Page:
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Luxurious 1985 New Yorker <3
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Discussion Starter · #1 ·
This project's plan is to make lemonade out of lemons. I have two 1991 Dodge Spirit R/T's and should have a 3rd by the end of the week.

#1 - Due to Georgia's non-compulsory involvement in the NMVTIS, this car can NEVER be re-titled. Long story, irrelevant to this thread. This one seems to have had some work attempted on it. The body has been spray-bombed without any prep work, unfortunately. The interior is fair, but the driver's seat, dashboard, and headliner are all damaged. The engine was in pretty good shape initially. The turbo was quiet and not leaking coolant. It has play, but every Garrett I've ever had had a lot of play. The block looks flawless. The cylinder cross-hashes are clear and even all around. The head is cracked between the plugs, and it pools coolant on the plugs. The head gasket was also blown...somehow? It was blowing coolant out the exhaust, but the cylinders weren't steamed. shrugs I'm not sure. The transmission has a junkyard stock number on it, the head seems to have had some thread repair, and there are signs that the block was rebuilt. That's slightly worrisome.

#2 - Head cracked like a hard boiled egg. Turbo was destroyed upon removal. Block deck was warped out of spec. The engine from the 89 LeBaron and SBEC from the Shadow are running it now, and it's very fast and very fun as my daily driver. It even has A/C...which has a strange problem but otherwise works fine. I also wet-sanded and re-painted the roof so far. It looks very good, and I plan to continue panel-by-panel. The color is Behr "No More Drama", which has a faint hint of pink. Trust me, it works. (-:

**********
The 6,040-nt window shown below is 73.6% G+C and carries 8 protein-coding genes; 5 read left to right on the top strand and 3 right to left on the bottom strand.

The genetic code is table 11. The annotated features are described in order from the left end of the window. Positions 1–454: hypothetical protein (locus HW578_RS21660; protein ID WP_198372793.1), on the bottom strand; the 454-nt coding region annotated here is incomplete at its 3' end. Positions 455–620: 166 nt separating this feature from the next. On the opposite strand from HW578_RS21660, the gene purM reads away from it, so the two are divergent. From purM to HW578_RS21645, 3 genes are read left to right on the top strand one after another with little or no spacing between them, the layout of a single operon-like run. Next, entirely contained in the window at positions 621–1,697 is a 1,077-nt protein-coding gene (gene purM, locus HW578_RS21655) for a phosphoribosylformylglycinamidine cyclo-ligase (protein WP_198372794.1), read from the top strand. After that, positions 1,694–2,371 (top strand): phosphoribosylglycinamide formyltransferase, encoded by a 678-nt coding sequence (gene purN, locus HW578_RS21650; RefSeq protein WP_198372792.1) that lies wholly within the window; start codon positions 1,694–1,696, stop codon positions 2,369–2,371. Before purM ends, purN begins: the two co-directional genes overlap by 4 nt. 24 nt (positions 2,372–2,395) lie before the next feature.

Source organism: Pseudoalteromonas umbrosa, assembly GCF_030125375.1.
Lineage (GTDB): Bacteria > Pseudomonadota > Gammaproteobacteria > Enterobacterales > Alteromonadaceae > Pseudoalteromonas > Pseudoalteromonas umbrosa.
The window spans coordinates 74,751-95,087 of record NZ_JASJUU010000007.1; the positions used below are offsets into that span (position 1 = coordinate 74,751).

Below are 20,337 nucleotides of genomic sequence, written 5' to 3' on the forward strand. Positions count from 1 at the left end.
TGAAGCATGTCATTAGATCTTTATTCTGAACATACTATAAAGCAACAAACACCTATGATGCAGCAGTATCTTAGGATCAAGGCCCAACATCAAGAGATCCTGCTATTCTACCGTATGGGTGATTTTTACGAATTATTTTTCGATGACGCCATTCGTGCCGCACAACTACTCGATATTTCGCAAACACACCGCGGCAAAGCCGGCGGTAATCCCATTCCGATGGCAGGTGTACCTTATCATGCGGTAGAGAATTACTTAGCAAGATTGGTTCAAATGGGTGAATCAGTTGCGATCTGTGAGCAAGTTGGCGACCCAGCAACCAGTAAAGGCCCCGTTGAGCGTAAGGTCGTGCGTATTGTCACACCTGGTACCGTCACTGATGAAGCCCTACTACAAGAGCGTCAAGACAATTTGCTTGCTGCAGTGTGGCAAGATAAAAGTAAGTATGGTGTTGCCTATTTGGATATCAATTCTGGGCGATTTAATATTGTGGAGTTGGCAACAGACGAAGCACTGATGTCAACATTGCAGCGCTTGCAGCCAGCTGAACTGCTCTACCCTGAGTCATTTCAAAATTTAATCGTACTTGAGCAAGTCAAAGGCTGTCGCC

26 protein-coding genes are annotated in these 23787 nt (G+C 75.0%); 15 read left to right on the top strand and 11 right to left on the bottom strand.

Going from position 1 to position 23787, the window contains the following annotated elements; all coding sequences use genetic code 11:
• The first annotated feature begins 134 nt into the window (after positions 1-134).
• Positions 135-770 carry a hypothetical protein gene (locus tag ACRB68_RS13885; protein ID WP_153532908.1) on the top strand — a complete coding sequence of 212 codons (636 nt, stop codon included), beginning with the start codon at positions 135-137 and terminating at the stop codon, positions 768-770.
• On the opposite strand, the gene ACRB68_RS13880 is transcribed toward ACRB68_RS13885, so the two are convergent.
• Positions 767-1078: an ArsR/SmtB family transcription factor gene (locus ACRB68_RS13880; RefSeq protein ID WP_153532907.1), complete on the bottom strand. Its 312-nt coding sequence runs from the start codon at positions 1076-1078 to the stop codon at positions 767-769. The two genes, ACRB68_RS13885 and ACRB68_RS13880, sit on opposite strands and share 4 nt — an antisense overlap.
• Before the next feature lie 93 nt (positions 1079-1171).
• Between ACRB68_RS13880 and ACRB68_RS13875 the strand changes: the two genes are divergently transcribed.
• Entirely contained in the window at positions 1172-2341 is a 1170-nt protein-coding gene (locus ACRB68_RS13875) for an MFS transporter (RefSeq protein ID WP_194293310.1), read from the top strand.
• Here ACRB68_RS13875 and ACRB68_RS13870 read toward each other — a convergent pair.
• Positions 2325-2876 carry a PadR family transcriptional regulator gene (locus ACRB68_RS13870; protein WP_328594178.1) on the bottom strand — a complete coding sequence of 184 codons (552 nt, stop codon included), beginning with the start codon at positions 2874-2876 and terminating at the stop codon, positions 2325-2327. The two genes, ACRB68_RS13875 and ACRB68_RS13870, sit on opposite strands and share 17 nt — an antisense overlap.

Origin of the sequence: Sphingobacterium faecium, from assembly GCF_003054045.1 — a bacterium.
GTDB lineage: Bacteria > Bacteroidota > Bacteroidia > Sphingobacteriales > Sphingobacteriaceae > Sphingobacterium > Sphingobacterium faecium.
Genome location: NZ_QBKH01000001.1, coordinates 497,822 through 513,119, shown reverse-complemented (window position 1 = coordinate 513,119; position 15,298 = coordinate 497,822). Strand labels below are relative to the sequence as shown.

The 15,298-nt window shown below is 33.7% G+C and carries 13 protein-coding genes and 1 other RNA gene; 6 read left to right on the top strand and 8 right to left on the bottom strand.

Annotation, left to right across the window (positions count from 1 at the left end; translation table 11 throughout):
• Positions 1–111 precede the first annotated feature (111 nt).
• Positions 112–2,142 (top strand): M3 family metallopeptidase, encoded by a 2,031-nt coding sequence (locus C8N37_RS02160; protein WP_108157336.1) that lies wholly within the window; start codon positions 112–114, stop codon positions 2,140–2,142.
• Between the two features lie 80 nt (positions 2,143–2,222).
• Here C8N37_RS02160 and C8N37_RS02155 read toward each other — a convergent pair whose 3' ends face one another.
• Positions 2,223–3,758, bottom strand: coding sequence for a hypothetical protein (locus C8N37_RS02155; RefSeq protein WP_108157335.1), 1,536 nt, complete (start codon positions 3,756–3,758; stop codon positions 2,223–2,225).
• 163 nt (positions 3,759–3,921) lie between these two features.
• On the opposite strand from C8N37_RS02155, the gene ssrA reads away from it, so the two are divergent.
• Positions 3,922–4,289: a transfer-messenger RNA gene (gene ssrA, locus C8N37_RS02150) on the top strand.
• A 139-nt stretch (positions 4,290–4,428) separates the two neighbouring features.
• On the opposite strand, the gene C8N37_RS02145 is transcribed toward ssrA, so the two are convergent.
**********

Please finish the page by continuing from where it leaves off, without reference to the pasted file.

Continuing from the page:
#3 - Probably a spun bearing. Body and interior are a bit worn and rough, but nothing is really bad. Head and turbo are (believed to be) in great condition. In fact, the head may have been serviced to address the cracking problem.

I've already begun pulling parts off of #1. The plan is to build #3 up with the block from #1. IF...all goes well, theoretically I can put #2 back together with a 16v setup.

I'll be honest, I'm not a fan of the TIII. Historically, it's clearly the older brother to the SRT4, and it set a new technological bar for everyday production cars. Its failures can be fixed, such as rerouting the timing belt, replacing the lash adjusters, making your own head gaskets, welding the casting plugs shut, etc. But the SRT4 is a much better foundation. That said, I really like how the 8v intercooled Mitsubishi-blown configuration pushes these sedans around, and it's always a pleasure for my family to drive around in. I will try to rebuild and test an original 16v complete long block, which I can either install in #2 or simply keep stored and sell with #2 if I ever sell it.
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Here lies 350: Killed by government
 

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Luxurious 1985 New Yorker <3
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Discussion Starter · #2 ·
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I couldn't resist. XD I've never seen a Spirit gas station, and it was just around the corner from where I picked up the car. They had regular gas only, ironically.